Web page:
Union College hockey players try sled hockey against Capital Region adaptive sports team
Union College’s home hockey rink has seen a lot of memorable moments over the years, including a team that won the national championship in 2014. On Wednesday night, the Garnet Chargers got to try something new.
Inside Union College’s Messa Rink, the Garnet Chargers are getting low to the ice — really low.
Members of Union’s men’s and women’s hockey teams are seated in sleds that almost look like large skates. With a short hockey stick in each hand, the varsity hockey players are facing off against the Capital District Sled Warriors, a program of STRIDE Adaptive Sports.
As the Union players struggle to navigate the ice, the Sled Warriors easily cruise circles around them.
Amanda Quan is a forward on the Union women’s team.
“It was definitely difficult, like, the first time getting on the sled and figuring out how to push and turn, that was definitely really hard. But once we got the hang of that, it got a little bit easier,” said Quan.
The Sled Warriors accept players of all ages and abilities.
Ten-year-old Lyle Joiner was steered around the rink in his sled by his dad, Steve, who skates behind.
“What do you like about it?
“You get to play.”
Tonight’s match is the first game scenario for the father and son. Steve says they’ve only been playing sled hockey for two months.
“The sport is fun to learn, it’s just trying to get him comfortable with pushing and turning – turning is the hard part – but overall, it’s a pretty fun sport. It just takes time to get used to,” said Joiner.
James Wilson, a 45-year-old disabled veteran, has been playing sled hockey for three years now. He says he was introduced to the sport by a military friend.
“The first time I got in the sled, I loved it. I layed on the ice most of the time, but once I got a hold of it, got a handle on it, I love it,” said Wilson.
Wilson says he can only stand on his legs for about an hour at a time, preventing him from strapping on skates.
Now, he says he works out his core and upper-body to play hockey with a team he says has been supportive from day one.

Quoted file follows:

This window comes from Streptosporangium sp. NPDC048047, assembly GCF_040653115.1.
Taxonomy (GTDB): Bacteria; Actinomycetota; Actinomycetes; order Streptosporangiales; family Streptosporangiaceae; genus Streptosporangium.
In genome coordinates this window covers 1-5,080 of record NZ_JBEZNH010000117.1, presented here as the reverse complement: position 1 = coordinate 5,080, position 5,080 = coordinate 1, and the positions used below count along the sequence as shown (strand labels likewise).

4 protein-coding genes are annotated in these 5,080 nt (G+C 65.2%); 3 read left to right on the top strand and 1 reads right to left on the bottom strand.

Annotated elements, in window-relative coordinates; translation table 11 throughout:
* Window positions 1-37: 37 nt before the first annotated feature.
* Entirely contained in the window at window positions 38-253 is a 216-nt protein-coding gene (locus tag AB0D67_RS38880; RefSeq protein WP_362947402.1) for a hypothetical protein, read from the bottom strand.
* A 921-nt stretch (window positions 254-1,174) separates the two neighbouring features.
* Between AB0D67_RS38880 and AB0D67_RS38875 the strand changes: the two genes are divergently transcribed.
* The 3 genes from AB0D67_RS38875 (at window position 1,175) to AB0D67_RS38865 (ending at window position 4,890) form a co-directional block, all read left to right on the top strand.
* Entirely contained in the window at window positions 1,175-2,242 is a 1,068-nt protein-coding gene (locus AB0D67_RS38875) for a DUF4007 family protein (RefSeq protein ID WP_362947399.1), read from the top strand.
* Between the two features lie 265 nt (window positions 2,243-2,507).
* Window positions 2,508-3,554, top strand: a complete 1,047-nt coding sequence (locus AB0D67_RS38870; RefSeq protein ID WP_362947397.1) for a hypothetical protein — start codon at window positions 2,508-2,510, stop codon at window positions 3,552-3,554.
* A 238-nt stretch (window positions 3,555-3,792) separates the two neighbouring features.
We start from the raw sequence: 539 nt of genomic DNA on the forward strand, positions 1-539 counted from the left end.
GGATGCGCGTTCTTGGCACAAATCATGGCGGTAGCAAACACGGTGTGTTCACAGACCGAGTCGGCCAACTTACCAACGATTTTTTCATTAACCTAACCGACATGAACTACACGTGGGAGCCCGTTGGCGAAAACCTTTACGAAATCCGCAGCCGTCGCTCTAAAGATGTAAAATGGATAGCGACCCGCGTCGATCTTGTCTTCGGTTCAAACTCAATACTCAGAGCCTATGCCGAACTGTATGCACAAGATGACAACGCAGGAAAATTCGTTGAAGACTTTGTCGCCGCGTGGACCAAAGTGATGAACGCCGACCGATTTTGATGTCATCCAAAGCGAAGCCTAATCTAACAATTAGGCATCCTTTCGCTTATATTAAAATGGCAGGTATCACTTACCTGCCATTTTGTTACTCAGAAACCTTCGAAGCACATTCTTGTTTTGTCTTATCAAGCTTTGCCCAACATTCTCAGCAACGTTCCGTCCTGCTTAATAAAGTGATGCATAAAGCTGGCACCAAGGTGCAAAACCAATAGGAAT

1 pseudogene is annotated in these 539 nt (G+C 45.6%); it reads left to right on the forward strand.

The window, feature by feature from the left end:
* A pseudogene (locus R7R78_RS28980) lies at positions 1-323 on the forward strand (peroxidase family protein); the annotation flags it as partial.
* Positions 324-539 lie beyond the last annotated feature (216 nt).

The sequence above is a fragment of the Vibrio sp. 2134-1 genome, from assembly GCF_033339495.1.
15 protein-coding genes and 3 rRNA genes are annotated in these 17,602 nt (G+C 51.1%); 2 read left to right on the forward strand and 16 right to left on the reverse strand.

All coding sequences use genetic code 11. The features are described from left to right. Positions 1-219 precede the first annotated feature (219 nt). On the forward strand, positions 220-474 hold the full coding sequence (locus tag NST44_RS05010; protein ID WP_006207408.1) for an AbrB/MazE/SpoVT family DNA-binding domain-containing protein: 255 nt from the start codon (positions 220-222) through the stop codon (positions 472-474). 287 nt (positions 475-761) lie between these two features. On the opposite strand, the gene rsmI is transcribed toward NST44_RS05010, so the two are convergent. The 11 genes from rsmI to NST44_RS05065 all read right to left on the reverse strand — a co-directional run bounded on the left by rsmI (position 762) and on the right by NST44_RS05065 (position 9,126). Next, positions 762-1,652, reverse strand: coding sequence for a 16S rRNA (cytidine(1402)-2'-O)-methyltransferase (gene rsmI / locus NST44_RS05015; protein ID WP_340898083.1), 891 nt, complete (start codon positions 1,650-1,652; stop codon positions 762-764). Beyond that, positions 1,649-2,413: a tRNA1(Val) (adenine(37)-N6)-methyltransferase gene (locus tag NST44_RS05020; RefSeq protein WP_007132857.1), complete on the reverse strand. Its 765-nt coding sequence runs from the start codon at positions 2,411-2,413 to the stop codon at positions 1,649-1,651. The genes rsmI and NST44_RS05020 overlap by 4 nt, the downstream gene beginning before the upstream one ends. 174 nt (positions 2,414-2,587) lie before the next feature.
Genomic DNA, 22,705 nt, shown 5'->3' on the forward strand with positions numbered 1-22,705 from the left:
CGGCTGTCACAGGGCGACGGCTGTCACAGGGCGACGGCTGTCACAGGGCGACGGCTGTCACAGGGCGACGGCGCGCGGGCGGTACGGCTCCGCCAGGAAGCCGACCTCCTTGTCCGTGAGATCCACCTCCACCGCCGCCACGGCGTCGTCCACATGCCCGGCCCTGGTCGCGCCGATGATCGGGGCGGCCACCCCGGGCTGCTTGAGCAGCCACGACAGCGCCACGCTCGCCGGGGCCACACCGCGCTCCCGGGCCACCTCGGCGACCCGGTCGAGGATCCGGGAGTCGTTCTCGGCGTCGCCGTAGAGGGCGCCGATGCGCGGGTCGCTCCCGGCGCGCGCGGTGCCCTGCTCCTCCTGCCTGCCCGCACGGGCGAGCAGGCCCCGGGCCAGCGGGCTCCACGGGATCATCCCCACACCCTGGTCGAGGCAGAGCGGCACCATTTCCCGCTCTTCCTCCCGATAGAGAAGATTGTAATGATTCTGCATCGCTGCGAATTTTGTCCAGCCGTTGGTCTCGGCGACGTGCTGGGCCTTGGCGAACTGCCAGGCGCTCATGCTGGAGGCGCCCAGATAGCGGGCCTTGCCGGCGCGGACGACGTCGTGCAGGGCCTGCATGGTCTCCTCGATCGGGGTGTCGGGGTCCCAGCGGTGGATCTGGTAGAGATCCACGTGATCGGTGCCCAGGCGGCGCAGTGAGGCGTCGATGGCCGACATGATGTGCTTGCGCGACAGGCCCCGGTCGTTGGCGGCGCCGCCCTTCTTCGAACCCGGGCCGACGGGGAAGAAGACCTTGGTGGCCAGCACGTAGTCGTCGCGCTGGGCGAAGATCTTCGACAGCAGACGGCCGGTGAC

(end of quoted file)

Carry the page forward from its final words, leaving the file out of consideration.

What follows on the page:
“They were like, ‘You know what? Everybody falls. Everybody gets up. Everybody is going to learn the same things that you’re learning. Just stay with it, you’re going to be good.’ And then as, you know, I get better passes. And people are like, ‘See? Now you’re better at passing.’ And then all of a sudden, I started shooting and they are like, ‘You have a hell of a shot! You should just do that more often.’ And that’s encouraging to me. So, then when I see new people get on the ice that want to play this sport, I do the same thing that the team did for me,” said Wilson.
Sled Warriors Team Manager Jon Phillips says the strength of the athletes who are physically limited from playing traditional sports is impressive.
“I’ve been in tournaments where we’ve seen players with no arms and sticks taped to their elbows and six goals in the top of the net…and don’t come off the ice for three periods. The conditioning of some of the special needs athletes is in awe…like, hockey players, usually you’re a minute-and-thirty off the ice. When I see a special needs athlete on the ice for three full periods, that’s pretty impressive,” said Phillips.
Phillips adds that hockey is not the only sport that STRIDE offers.
“Sled hockey is kinda cool because I think it gives a lot of good awareness. We have our adaptive ski program, we do camping, there’s so many activities that we do for the kids. So it’s kind of nice going to the site and connecting…there’s a lot in this area. I’ve been amazed with how many special needs, or it could be school programs, that don’t realize all the amazing things that kids can do in adaptive sports and the resources that STRIDE Adaptive Sports has to support those kids in that journey,” said Phillips.
On this night, the Sled Warriors defeat the Garnet Chargers 9-1.
Brianne Brinker, Assistant Director for Facilities at Union, says it’s not the first time the sleds have hit the home ice in Schenectady.
“We have had them at a game to play in between periods in the past, we have had a game, about 12 years ago or so, with the Sled Warriors against our varsity programs and it was a great success. And I just figured, ‘Let’s try that again.’ We had some ice time here and I think it would be a great opportunity to get the Sled Warriors a chance to play a game and get our kids exposed to adaptive sports,” said Brinker.
Union’s Quan says she’ll take something away from learning a new version of her sport.
“I think it just makes us appreciate how lucky we are to be able to skate with two perfectly fine legs and feet as hockey players, and it’s really important for both the men’s’ and women’s’ team to be out in the community and supporting and supporting different forms of hockey that we don’t necessarily see every day,” said Quan.
For more information on STRIDE Adaptive Sports visit Stride.org: